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13.

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In Elizabethan England, the word 'Nothing' was slang for female genitalia. The title of the Shakespeare play 'Much Ado About Nothing' is a double entendre.


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14.

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The Forest of Arden from Shakespeare’s play ‘As You Like It’ is a real place in England. Shakespeare grew up on the border, and while the area is no longer thick forest, there are still trees that are over 1000 years old that Shakespeare could have seen.


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15.

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Shakespeare coined or popularized many of the phrases we use today. Some of these include: “Good riddance. In my heart of hearts. Laughing stock. Wild-goose chase. Devil incarnate. Brave new world. As luck would have it. All our yesterdays. Break the ice. Full circle.”


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16.

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Shakespeare's "First Folio" had 5 typesetters labeled from best to worst A through E. "Compositor E" made many mistakes and was most likely an unskilled apprentice.


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17.

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How William Shakespeare’s name is spelled is unknown, even to himself. His contemporaries spelled it more than 80 different ways, including “Shappere” and “Shaxberd”. It turns out, he never used “William Shakespeare” once.


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18.

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William Shakespeare purposely had a curse epitaph engraved on his burial tomb to ward off would-be grave robbers, and Shakespeare's remains have yet to be disturbed.


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19.

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The world's rarest autograph belongs to William Shakespeare's, which can be found on six known autographs on only 4 documents - all currently in museums.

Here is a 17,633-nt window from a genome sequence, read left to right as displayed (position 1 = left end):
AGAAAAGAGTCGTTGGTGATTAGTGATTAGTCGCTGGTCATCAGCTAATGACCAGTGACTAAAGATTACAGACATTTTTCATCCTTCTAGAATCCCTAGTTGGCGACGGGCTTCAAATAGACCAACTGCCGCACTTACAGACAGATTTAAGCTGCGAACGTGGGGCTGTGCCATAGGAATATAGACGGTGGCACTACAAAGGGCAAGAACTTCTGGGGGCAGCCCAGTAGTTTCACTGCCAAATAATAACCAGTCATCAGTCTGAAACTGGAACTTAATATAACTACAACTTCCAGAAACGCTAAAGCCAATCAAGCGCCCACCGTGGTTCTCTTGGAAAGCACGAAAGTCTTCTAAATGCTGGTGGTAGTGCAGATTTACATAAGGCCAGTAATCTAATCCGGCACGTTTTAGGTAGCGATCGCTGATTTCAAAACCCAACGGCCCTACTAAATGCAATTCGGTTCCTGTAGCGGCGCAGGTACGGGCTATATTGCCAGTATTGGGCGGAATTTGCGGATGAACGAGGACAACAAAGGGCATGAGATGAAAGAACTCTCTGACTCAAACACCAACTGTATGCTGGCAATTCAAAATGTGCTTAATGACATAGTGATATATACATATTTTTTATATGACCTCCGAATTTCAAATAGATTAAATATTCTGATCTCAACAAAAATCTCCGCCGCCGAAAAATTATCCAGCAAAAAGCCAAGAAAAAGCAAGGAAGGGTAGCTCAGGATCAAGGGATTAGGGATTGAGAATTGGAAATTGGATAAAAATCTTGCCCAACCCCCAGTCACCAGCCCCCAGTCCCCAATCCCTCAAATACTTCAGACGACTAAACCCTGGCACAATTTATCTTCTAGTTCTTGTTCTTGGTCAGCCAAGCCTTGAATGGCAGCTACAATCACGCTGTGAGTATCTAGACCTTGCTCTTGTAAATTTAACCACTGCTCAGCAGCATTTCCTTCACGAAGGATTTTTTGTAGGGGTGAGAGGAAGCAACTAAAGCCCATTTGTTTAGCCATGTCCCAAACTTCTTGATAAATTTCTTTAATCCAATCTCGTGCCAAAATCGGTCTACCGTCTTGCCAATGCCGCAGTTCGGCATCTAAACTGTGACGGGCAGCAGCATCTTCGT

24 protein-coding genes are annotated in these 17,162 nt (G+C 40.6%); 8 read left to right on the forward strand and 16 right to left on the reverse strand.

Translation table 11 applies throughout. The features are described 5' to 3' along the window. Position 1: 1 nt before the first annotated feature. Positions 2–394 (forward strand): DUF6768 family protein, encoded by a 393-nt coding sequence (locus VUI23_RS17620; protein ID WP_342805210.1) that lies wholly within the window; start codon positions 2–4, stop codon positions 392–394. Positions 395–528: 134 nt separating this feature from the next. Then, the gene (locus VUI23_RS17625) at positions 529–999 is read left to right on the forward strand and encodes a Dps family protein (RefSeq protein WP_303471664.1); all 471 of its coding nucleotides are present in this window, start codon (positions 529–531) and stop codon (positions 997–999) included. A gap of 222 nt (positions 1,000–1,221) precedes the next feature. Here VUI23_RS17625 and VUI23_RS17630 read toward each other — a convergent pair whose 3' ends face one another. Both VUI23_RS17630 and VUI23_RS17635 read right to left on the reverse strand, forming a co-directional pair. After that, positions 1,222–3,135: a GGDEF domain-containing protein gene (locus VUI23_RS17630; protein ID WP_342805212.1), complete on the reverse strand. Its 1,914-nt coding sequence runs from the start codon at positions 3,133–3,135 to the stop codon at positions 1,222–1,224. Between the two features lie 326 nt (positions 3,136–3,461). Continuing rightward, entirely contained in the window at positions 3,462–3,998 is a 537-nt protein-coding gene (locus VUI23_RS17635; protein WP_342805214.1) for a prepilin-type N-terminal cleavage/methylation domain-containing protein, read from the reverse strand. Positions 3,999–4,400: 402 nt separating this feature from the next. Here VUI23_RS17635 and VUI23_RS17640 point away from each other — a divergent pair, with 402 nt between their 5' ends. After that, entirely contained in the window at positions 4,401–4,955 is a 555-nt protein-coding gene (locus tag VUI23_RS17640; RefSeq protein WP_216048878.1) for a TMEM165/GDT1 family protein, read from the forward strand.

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20.

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The English word weird originally meant 'having the power to control fate', which is why Shakespeare named his witches in Macbeth The Weird Sisters. Later depictions of them dressed in odd and strange ways led to the current definition of the word.


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21.

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One of the oldest examples of Pig Latin is in The 1598 Shakespeare play, 'Love's Labour's Lost.'


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22.

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Shakespeare is credited with creating the name Jessica in 'The Merchant of Venice.'


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23.

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Although not much is really known about his life, scholars know that Shakespeare did have a son who died at the age of 11. His name? "Hamnet."


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24.

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Many scholars believe that William Shakespeare invented the “Knock-knock joke”. An early iteration appears in Act 2, Scene 3 of Macbeth ‘Knock, knock! Who's there, i' the name of Beelzebub?’


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25.

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There are no surviving manuscripts written in Shakespeare's own hand. His handwriting is only known from six surviving signatures.